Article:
One of the big advantages of usability testing is that you’ll save not only time, but also money. Think about the costs associated with development hours, or with an issue identified late in the game that needs to be corrected quickly and retroactively.

It’s always better to build something to an ideal function than to “fix it,” and upfront testing allows you to identify changes in advance and mitigate unexpected costs later on. Not to mention it helps avoid frustration!

Usability testing also helps identify which product benefits and functions are most desired by the user and most critical to business success. Prioritizing development decisions based upon actual data and feedback, rather than playing a guessing game, allows you to make smart decisions from the get-go. Smart decisions mean you can avoid expensive and large-scale feature changes down the road, building only what works from the beginning.

Add to all this the fact that usability testing is doable for projects of almost any budget. You can solve the most pressing usability problems with a single round of testing on only five real people.

The savings are clear. In the short term, you save money by fixing UX problems before they happen. In the long term, your business will benefit from usability testing by helping customers achieve their goals better than the competition.

>> User-centered design benefits the bottom line by reducing risk, giving products a competitive edge, and more.

3. Validate and Adjust Features Based on Hard Data

If you’ve decided to launch a product, presumably you have done some research to verify whether the product is a good idea. But no matter how prepared you are, sometimes what you’ve studied doesn’t match what actual users expect.

One of the core purposes of usability testing is that it allows you to validate product plan using hard data and real evidence.

Up to 64% of software features that are built are never or rarely used. To avoid wasted resources, it’s absolutely essential to confirm that users will in fact desire the features you plan to build. Unearthing hard data about what works and what doesn’t work through usability testing allows you to create product roadmaps with confidence.

4. Ensure Your Product Will Succeed Before Going to Market

Usability testing is not only an advantage when vetting your product’s functionality and features, it also serves as a key indicator of its success in the marketplace. You can validate your assumptions and determine whether users will find value and utility in your product. You can identify any red flags or issues in advance, rather than after you launch, and avoid costly or upsetting problems.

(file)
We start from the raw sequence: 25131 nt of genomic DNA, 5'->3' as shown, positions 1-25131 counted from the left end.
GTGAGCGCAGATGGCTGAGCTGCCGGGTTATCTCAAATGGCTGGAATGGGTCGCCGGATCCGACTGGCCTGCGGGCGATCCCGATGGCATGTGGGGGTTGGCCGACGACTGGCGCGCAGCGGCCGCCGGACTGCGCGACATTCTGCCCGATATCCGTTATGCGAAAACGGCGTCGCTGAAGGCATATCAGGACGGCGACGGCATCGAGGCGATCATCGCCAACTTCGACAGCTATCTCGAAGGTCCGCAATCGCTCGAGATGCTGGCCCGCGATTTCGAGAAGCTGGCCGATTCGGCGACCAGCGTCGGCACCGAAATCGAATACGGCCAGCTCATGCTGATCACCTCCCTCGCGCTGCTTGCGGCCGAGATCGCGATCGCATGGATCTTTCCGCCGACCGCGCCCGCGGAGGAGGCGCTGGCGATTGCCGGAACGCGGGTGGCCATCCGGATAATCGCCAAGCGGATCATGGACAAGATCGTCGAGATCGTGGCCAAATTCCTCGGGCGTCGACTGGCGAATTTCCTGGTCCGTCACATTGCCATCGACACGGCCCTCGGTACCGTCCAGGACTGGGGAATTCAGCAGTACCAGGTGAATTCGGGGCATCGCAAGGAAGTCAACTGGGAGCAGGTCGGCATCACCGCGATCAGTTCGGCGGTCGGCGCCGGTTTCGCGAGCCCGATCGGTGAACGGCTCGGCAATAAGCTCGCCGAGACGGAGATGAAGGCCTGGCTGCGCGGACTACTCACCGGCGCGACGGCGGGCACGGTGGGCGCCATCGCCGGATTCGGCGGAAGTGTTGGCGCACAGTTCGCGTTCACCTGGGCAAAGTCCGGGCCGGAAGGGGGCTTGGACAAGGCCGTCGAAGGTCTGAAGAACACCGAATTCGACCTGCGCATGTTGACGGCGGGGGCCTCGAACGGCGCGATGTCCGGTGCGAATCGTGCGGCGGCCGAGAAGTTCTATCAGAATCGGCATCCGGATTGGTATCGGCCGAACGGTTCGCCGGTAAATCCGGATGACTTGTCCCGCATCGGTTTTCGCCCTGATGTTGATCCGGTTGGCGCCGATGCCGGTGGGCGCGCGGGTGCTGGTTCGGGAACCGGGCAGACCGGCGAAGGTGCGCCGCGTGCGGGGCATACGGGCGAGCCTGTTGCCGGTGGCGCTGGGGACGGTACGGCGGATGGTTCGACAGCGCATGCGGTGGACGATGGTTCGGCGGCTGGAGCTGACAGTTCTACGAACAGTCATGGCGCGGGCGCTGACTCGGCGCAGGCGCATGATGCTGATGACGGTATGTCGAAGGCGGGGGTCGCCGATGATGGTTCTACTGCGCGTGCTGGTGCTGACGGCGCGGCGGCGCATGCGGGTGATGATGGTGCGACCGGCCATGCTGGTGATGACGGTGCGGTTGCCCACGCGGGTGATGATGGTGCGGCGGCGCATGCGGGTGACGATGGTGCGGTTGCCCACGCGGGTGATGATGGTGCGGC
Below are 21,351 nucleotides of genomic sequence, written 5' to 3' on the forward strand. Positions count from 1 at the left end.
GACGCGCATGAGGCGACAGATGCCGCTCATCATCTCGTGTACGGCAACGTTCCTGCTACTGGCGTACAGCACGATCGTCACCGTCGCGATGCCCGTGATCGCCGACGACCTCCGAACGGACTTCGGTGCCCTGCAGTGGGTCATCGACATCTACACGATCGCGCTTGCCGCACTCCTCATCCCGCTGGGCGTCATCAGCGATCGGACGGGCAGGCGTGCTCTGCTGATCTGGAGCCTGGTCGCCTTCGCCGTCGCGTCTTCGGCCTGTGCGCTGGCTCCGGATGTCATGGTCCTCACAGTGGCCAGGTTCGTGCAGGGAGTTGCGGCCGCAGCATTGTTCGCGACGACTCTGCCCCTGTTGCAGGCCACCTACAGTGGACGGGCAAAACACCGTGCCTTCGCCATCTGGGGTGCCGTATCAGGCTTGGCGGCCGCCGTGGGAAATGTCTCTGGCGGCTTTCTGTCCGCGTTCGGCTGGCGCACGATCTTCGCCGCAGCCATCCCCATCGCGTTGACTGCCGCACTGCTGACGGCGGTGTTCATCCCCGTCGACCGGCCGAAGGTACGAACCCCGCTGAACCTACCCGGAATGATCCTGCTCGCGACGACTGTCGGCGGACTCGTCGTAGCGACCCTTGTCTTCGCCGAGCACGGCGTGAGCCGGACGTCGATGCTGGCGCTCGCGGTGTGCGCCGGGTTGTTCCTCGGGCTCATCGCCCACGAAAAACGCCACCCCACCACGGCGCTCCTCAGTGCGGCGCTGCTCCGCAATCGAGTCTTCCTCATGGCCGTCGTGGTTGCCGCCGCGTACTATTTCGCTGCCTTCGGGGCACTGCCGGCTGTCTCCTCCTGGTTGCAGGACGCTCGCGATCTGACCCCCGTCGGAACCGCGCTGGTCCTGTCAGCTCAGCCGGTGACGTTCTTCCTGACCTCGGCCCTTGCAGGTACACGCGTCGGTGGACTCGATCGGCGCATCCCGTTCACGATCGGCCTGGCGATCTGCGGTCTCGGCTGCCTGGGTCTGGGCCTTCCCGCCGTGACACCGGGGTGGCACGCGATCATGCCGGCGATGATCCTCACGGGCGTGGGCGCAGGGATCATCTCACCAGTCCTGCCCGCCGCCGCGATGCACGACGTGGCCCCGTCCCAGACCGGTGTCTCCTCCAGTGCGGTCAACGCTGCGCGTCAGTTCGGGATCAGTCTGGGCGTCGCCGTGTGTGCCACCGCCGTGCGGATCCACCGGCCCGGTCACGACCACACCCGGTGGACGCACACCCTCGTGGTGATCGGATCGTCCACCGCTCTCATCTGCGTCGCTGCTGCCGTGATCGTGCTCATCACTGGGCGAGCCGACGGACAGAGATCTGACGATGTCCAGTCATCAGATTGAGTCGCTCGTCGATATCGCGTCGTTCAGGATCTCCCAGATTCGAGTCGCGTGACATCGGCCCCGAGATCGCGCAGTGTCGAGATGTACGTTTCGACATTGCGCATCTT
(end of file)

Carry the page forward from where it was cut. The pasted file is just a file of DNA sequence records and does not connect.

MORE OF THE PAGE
Usability testing also allows you to see how easy (or difficult) your product is to use, providing clues about its potential adoption rate.

No one will use your product if it’s not easy or intuitive or if it doesn’t solve the problem it’s intended to. User testing allows you to confirm all this in advance, so you can go to market with confident expectations of how your product will perform.

What Is An Interactive Digital Prototype?

A prototype is a functioning model of a product, capturing both how it will look and work. Prototypes are different than actual products in that they are built quickly, in advance of final development.

A prototype allows end-users to experiment with a test version of the product to explore the features, functionality, and the interface’s ease-of-use. While a prototype isn’t exactly the same as the final product, it’s close enough to serve as a starting point for testing and feedback.

>> Learn more about interactive software prototypes.

By observing potential users interacting with a product, you can learn firsthand how it will work. You can in turn allow the results of usability testing to guide you to definitive answers to questions about your product:

  • What will it do?
  • What features are most important?
  • What should it look like?
  • How much will it cost to build?
  • How long will it take?

After a round of usability testing, your team will revisit pros and cons of product function, improving the prototype and product design based on test results. The cycle repeats itself as long as budget and timeline allow before development.

Read more: Designing a blockbuster mobile experience for cinema-goers

Conducting usability testing enables you to effectively iterate and make improvements to your product before and during development, reducing overall costs and increasing success when it’s time to go to market.

Anyone creating a product should be aware of the importance of usability testing, and plan to complete this in advance.